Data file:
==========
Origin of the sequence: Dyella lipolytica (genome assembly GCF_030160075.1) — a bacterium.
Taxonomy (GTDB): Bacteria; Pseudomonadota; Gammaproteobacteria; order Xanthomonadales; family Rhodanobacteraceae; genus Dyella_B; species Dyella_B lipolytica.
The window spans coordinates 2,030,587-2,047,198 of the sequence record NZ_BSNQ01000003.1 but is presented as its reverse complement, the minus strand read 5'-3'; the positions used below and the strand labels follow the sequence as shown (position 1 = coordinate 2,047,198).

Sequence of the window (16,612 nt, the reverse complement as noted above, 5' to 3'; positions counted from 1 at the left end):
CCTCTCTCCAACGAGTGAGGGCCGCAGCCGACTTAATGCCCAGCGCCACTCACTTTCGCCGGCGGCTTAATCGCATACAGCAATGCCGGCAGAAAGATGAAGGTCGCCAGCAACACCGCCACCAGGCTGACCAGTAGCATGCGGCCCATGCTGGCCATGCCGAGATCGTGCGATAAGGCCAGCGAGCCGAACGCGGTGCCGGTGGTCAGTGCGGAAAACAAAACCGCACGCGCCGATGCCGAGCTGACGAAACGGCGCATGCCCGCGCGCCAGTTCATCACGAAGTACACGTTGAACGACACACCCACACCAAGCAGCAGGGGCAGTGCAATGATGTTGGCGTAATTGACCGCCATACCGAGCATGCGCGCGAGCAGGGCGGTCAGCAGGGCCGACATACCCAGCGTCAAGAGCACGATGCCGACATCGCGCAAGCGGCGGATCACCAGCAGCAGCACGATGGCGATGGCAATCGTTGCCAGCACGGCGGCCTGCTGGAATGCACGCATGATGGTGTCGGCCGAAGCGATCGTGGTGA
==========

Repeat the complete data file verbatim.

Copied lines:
Origin of the sequence: Dyella lipolytica (genome assembly GCF_030160075.1) — a bacterium.
Taxonomy (GTDB): Bacteria; Pseudomonadota; Gammaproteobacteria; order Xanthomonadales; family Rhodanobacteraceae; genus Dyella_B; species Dyella_B lipolytica.
The window spans coordinates 2,030,587-2,047,198 of the sequence record NZ_BSNQ01000003.1 but is presented as its reverse complement, the minus strand read 5'-3'; the positions used below and the strand labels follow the sequence as shown (position 1 = coordinate 2,047,198).

Sequence of the window (16,612 nt, the reverse complement as noted above, 5' to 3'; positions counted from 1 at the left end):
CCTCTCTCCAACGAGTGAGGGCCGCAGCCGACTTAATGCCCAGCGCCACTCACTTTCGCCGGCGGCTTAATCGCATACAGCAATGCCGGCAGAAAGATGAAGGTCGCCAGCAACACCGCCACCAGGCTGACCAGTAGCATGCGGCCCATGCTGGCCATGCCGAGATCGTGCGATAAGGCCAGCGAGCCGAACGCGGTGCCGGTGGTCAGTGCGGAAAACAAAACCGCACGCGCCGATGCCGAGCTGACGAAACGGCGCATGCCCGCGCGCCAGTTCATCACGAAGTACACGTTGAACGACACACCCACACCAAGCAGCAGGGGCAGTGCAATGATGTTGGCGTAATTGACCGCCATACCGAGCATGCGCGCGAGCAGGGCGGTCAGCAGGGCCGACATACCCAGCGTCAAGAGCACGATGCCGACATCGCGCAAGCGGCGGATCACCAGCAGCAGCACGATGGCGATGGCAATCGTTGCCAGCACGGCGGCCTGCTGGAATGCACGCATGATGGTGTCGGCCGAAGCGATCGTGGTGA